What will the world do with negative interest rates?
Global central banks, including those in Europe and Japan, have pushed interest rates into negative territory to stimulate lending and economic growth.
If all goes according to plan, the cheapest smartphone the world has seen will soon be released, according to Bloomberg.
Global central banks, including those in Europe and Japan, have pushed interest rates into negative territory to stimulate lending and economic growth. But will it work? Join our interactive discussion to explore the potential impact.
Matt Hekman, portfolio manager of Ivy Balanced Fund, is seeing a relatively favorable backdrop for U.S. consumers in economic and wage growth, household formations and confidence measures.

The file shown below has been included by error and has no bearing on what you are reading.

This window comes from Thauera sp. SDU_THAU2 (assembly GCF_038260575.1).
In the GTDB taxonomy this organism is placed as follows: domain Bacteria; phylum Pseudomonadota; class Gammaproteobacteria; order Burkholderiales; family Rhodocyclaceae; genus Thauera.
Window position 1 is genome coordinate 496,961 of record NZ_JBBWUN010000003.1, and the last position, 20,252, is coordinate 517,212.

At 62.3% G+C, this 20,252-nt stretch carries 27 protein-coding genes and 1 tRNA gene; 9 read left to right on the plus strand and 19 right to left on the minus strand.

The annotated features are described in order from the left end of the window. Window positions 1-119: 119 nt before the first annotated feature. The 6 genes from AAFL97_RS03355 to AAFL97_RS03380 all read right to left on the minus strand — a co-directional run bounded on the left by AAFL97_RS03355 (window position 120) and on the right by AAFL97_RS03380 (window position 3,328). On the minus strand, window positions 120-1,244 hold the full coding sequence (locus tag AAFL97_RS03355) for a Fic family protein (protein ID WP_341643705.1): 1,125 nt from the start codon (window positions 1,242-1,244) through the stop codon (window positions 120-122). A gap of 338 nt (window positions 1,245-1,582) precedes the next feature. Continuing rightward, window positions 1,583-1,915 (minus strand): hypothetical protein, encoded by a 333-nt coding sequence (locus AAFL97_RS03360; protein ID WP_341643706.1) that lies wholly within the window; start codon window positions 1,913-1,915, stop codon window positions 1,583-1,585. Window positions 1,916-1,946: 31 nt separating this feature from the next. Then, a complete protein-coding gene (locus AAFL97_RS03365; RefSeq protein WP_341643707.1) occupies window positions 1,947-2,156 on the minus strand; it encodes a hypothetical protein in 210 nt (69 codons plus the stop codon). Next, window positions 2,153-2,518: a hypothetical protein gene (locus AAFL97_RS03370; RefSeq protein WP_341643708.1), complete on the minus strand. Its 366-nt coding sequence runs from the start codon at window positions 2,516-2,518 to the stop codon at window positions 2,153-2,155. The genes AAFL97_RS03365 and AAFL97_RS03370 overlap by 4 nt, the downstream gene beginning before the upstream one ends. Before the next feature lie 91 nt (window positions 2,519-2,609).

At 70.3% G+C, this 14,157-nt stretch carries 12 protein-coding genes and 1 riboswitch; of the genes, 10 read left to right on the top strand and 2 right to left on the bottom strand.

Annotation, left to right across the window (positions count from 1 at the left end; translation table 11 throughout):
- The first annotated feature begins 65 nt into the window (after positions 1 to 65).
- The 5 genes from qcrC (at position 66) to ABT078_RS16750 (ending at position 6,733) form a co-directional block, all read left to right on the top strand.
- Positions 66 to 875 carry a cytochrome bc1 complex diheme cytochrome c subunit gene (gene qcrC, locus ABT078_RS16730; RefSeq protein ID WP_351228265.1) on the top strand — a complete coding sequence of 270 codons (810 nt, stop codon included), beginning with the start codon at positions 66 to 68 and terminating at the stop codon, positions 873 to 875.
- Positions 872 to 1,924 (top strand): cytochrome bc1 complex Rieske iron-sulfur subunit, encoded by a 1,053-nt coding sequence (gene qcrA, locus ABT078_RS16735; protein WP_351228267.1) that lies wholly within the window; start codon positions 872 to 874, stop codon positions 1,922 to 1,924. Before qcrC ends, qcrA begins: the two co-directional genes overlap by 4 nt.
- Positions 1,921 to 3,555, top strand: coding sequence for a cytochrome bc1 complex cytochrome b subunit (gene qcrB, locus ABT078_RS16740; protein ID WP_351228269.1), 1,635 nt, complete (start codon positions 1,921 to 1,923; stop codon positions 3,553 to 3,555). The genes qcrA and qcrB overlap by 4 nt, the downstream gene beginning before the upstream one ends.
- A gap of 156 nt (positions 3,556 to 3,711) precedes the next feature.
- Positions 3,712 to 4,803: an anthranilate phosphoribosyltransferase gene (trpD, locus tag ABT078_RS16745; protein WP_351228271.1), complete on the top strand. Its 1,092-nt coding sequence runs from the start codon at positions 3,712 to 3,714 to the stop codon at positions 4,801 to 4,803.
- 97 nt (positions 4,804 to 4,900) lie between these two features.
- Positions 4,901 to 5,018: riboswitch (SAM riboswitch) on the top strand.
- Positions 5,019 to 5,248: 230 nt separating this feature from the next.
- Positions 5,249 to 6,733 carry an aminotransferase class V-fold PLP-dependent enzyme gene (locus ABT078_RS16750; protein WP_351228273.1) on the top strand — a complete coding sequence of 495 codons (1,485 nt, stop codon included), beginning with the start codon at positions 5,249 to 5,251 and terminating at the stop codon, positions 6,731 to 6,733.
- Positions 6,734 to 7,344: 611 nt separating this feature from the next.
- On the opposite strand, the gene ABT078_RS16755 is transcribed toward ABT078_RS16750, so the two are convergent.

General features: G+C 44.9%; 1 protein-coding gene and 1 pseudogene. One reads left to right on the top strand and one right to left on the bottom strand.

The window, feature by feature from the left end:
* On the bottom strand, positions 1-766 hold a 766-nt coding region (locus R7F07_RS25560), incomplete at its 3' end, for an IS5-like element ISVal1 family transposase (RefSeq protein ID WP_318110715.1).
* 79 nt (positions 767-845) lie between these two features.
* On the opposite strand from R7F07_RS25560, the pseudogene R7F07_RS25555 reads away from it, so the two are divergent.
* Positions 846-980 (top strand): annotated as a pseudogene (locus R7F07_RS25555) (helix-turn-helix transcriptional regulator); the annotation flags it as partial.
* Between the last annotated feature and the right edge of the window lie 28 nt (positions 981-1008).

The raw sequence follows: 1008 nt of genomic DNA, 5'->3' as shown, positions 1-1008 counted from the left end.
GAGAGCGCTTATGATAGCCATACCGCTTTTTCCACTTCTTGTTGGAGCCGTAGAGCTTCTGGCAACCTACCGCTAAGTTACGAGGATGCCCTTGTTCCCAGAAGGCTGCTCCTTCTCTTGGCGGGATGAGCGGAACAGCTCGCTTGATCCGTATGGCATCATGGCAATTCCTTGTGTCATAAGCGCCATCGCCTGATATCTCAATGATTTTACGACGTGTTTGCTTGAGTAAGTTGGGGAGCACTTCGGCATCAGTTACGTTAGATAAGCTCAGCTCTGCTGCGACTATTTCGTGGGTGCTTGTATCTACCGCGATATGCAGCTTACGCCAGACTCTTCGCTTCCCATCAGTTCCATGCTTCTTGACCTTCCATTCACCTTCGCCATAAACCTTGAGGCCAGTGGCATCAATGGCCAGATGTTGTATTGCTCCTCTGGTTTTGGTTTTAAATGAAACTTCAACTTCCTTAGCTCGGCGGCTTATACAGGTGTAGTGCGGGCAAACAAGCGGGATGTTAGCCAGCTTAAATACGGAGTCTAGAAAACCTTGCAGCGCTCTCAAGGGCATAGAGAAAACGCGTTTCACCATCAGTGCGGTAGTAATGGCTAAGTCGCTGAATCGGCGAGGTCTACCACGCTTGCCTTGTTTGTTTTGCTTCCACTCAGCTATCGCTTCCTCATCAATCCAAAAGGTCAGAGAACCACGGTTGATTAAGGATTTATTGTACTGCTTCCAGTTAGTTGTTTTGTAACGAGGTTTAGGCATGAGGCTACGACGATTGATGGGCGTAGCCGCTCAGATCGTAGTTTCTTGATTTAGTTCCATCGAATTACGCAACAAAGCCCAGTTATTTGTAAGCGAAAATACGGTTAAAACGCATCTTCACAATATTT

Tim Miller, portfolio manager of Ivy Small Cap Growth Fund, believes that recent increased spending in the U.S. defense budget is just one of a number of tailwinds helping today’s small-cap companies in the technology and services sector.
A recent analysis of global oil reserves indicates the United States could have more oil than Saudi Arabia, according to The Bakken.
Investors face a world with uneven economic growth and a general lack of market direction. We believe our active management approach can help uncover opportunity in this uncertain environment.